Blair backs plan for pan-European army

Rachel Sylvester
Saturday 03 October 1998 23:02

TONY BLAIR is backing a plan for a European army - made up of tens of thousands of troops seconded from member states and led from a command centre in Brussels - in an attempt to improve the defence capability of the EU.

The Government is finalising a radical proposal to scrap the Western European Union, the continent's autonomous defence organisation, and set up a new EU force.

The idea, disclosed in a confidential policy paper obtained by the Independent on Sunday, is supported by Robin Cook, the Foreign Secretary. It is also backed by Defence Secretary George Robertson who has become increasingly frustrated with the ineffectiveness of the WEU and thinks radical reform is needed to allow Europe to act decisively in crises such as the current situation in Kosovo.

The move would give Europe more diplomatic and military independence from the United States. But the proposal has infuriated some of Britain's most senior diplomats and defence chiefs, who believe it could undermine the independence of the UK's own forces and threaten relations with the Americans.

Sir John Goulden, Britain's ambassador to Nato, is among those who have formally complained about the plan in a "strongly worded" missive to Sir John Kerr, the head of the diplomatic service.

The plan is discussed in a document by Robert Cooper, a senior diplomat, which has been sent to the Prime Minister. It states: "A European capacity to act independently in the defence field is a natural concomitant of a common foreign policy. When the Americans do not want to participate, Europe should have the ability to act alone. We should aim at a package which merges the EU and WEU."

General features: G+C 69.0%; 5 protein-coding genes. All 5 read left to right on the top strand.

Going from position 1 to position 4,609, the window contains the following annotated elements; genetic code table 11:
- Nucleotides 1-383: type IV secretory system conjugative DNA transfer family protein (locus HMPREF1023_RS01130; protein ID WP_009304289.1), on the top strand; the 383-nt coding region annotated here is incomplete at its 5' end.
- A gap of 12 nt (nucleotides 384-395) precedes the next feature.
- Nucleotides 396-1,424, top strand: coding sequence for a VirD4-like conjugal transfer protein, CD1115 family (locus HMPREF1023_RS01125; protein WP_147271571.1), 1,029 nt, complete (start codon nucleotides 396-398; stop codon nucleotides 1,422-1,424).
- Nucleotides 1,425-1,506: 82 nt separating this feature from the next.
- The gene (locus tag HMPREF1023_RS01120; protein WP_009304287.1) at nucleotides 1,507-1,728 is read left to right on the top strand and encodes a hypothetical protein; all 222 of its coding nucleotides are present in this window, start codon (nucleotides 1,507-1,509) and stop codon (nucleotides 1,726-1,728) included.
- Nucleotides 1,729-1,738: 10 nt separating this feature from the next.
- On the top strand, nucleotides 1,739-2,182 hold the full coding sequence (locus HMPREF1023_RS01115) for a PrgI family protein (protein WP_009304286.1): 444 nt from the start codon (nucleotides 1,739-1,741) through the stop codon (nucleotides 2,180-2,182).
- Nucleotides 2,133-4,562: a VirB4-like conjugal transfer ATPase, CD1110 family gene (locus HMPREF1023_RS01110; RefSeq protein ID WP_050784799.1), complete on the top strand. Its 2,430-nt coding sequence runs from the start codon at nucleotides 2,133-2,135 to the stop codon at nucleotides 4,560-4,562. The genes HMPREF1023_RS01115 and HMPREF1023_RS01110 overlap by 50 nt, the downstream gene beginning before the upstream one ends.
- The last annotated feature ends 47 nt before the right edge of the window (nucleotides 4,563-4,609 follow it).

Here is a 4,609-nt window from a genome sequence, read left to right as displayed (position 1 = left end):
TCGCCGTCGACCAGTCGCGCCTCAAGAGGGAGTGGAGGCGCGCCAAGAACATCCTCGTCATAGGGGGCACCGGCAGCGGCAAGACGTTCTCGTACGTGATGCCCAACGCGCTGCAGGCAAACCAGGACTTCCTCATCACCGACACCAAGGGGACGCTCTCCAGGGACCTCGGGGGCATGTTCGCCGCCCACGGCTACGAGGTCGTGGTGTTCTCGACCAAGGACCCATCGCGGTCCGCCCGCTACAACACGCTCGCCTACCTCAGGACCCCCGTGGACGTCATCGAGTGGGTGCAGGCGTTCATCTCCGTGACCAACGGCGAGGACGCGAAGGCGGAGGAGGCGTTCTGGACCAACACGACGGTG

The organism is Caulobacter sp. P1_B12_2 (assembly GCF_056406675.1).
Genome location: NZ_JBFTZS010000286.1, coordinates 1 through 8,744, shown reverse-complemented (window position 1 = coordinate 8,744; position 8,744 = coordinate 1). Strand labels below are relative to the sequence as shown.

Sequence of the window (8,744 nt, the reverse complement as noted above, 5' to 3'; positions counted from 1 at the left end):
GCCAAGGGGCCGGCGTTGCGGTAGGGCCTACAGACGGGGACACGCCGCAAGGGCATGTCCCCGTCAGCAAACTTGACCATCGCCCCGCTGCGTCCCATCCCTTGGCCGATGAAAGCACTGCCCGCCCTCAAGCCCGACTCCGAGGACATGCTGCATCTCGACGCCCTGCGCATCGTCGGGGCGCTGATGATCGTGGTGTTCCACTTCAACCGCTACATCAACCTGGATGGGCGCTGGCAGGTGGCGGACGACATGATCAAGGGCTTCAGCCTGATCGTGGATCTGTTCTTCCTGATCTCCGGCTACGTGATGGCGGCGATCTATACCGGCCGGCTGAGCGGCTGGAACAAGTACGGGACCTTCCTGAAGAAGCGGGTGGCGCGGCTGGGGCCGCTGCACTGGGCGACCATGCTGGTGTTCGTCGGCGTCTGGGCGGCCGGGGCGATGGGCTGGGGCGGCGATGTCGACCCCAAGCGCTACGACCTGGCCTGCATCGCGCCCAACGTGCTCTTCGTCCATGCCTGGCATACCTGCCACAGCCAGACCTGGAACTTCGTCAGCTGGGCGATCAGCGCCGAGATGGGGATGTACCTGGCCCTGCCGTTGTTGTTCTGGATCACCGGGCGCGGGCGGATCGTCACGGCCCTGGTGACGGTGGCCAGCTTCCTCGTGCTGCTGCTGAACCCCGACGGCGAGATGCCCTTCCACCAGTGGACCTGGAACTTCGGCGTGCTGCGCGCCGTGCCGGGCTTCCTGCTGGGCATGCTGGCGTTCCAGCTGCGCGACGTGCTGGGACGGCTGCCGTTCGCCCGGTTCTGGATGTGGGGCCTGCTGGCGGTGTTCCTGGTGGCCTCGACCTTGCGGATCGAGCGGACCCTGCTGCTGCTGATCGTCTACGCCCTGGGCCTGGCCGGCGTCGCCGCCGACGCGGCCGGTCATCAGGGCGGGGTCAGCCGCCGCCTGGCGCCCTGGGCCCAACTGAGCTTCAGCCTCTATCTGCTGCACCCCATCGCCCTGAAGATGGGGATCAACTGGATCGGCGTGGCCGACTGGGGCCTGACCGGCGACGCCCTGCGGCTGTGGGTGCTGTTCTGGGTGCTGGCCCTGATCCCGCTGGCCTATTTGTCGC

Downing Street insiders say Mr Blair is "very sympathetic" and plans to formally propose it to other heads of state at a meeting later this year.

The proposal will infuriate Eurosceptics who will see it as an attempt to further undermine British sovereignty by putting UK troops under the control of Brussels. EU leaders would be able to call up soldiers from across the Union in times of crisis or for peace-keeping missions. British defence chiefs also fear that the chain of command between the national and EU forces would be unclear and that their independence might be compromised.

Michael Howard, the shadow Foreign Secretary, yesterday condemned the plan as an attempt to loosen ties with the United States. Although Nato would continue to co-ordinate military activity, the EU would be given political power to decide how to implement its troops. "Nato must remain the bedrock of Europe's defence," Mr Howard said.

The Prime Minister raised the idea of reforming the military structures of the EU in a private meeting with Dr Viktor Klima, the Austrian chancellor, in the spring. According to officials, he said that this would be one way in which Britain could "lead in Europe".

Mr Blair believes it would be politically advantageous to the UK because Britain's military expertise, which he praised during his speech to the Labour Party conference in Blackpool, would make it central to the construction of a new EU force.

The plan is likely to be well received by other states which want more autonomy from the US. Countries such as Austria, Finland, Sweden and Denmark which did not want to be involved in a joint defence policy would be able to opt out.

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